Blackgrass is sprayed with a pesticide© Tim Scrivener

A new regulatory system to assess the long-term effects of pesticides on the environment should be introduced, chief scientific adviser to Defra, Ian Boyd suggests.

In a paper in the journal Science, Prof Boyd draws many parallels between the use of antibiotics in human medicine and pesticides in agriculture.

“Both have been manufactured to [meet] market demand, with little care taken to consider whether this is sensible.

“Both are often used as therapies of first resort, when sparing use would be more appropriate.

“Both are vulnerable to loss of efficacy because of resistance in target organisms,” he said.

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But there is a clear and potentially dangerous distinction when it comes to regulation.

Pharmaceutical products and pesticides are rigorously tested for effectiveness, safety and any side effects before they are licenced, said Prof Boyd.

But following approval, only pharmaceuticals are then subject to on-going, long-term monitoring to ensure there are no untoward effects when used on a large scale.

“There is no equivalent post-marketing mechanism [for pesticides].

“The effects of dosing whole landscapes with chemicals have been largely ignored by the regulatory system.”

Prof Boyd noted the UK is no exception.

“The UK has one of the most developed regulatory and monitoring systems for pesticides, yet it has no systematic monitoring of pesticide residues in the environment.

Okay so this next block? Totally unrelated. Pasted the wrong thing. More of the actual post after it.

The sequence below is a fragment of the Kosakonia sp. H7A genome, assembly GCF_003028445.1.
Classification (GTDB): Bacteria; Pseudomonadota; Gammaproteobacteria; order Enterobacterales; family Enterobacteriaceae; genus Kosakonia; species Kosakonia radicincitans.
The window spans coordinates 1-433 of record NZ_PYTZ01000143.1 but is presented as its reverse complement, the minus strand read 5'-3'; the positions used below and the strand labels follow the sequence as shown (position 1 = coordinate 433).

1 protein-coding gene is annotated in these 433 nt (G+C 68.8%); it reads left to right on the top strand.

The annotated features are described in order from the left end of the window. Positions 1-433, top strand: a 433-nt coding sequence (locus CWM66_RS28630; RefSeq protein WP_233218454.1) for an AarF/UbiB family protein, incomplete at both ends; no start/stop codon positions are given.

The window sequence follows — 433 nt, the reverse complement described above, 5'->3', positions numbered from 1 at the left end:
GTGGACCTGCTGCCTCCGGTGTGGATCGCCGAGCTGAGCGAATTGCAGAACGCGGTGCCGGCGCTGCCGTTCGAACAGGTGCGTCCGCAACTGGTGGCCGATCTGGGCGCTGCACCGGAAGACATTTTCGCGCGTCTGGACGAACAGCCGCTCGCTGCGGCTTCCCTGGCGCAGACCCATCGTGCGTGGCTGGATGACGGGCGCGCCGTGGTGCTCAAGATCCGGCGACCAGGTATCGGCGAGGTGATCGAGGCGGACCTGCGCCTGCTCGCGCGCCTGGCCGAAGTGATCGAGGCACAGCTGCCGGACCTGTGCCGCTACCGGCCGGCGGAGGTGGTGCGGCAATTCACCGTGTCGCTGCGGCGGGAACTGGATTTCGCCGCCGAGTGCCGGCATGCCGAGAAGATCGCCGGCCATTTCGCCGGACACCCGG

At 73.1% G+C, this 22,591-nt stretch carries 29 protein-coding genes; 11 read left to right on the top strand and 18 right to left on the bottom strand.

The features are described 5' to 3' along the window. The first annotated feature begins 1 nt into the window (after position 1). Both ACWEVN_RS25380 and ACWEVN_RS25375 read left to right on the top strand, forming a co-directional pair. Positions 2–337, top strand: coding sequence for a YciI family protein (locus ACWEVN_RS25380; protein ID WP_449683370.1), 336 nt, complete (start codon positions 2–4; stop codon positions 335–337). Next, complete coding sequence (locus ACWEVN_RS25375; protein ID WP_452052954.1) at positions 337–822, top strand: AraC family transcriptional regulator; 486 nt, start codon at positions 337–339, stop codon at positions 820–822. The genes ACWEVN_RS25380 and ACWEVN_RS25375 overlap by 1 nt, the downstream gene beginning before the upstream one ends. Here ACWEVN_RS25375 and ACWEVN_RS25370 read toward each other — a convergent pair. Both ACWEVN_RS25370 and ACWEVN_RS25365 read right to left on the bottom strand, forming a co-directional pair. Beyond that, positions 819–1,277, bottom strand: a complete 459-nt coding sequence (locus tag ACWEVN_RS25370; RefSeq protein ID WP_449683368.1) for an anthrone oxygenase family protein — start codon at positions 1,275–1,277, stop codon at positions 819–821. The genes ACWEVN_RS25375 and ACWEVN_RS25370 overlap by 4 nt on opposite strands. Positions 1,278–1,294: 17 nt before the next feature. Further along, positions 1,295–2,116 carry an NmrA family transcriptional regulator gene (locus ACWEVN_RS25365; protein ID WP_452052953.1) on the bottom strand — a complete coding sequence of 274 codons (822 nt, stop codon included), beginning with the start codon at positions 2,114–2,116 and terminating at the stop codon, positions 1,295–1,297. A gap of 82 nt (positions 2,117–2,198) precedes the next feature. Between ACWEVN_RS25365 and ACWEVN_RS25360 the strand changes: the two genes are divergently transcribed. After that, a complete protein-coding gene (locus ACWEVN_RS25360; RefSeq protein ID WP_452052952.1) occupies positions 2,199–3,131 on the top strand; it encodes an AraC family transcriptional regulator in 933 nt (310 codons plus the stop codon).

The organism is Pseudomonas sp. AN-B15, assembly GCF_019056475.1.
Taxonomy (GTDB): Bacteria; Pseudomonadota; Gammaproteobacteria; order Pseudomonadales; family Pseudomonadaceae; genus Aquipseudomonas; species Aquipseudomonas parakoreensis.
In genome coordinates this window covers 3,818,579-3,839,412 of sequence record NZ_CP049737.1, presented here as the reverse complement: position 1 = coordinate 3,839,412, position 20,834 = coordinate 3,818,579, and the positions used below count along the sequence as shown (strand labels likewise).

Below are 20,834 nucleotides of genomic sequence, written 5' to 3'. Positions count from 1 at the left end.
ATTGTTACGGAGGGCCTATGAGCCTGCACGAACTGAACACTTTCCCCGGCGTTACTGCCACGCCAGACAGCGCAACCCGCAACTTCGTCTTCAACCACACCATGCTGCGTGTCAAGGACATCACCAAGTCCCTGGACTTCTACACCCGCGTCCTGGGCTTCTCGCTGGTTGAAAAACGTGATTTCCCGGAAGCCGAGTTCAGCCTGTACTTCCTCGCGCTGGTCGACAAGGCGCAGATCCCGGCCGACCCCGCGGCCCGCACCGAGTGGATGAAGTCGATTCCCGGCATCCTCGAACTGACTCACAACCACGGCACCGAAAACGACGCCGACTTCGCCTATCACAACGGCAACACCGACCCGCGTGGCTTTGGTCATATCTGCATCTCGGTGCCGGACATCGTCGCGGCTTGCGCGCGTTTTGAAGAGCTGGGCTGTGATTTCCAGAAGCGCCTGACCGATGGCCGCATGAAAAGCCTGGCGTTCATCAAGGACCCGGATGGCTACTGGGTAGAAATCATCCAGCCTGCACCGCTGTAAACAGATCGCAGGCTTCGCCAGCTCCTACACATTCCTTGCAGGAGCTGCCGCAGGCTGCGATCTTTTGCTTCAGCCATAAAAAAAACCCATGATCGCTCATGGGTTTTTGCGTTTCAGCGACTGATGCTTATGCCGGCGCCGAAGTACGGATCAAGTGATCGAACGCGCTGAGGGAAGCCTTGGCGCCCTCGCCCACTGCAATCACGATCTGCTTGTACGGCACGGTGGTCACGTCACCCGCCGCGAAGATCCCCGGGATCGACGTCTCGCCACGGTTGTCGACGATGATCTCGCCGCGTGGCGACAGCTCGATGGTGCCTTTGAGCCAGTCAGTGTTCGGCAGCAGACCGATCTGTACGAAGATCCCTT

“Without knowledge of safe environmental limits, the total pesticides used is governed by market demand rather than by a limit on what the environment can endure,” he explained.

Prof Boyd, therefore, called for a new system of post-approval vigilance to be established, with manufacturers and growers required to properly track the use and effects of pesticides in the environment.

“Such a system would promote genuinely risk-based pesticide use that would make the trade-offs between the environmental costs and food production more explicit.”

Mixed response from sector stakeholders

The Crop Protection Association (CPA) said the article made some “interesting points” but felt “the controlled environment of the pharmaceutical industry isn’t really comparable to the challenge of producing food sustainably within the context of a constantly changing environment”.

“Pesticides are among the most heavily regulated products in the world,” said CPA chief executive Sarah Mukherjee.

“This regulatory process, involving rigorous scrutiny by independent scientific experts, ensures plant protection products are safe before they reach the market.

“Once a product has been approved, manufacturers work tirelessly with farmers and agronomists to ensure our products are used appropriately and correctly.”

But anti-pesticides campaigner, Georgina Downs, described Prof Boyd’s comments regarding the failure of the current regulatory system to assess the real-life impact of pesticides as a “welcome surprise”.

“To see he has actually set down some of these failings, albeit still not strongly enough, is rather surprising, to say the least, considering the way successive governments and their advisers have refused to admit any failure in the policy and approach for pesticides in the UK,” she said.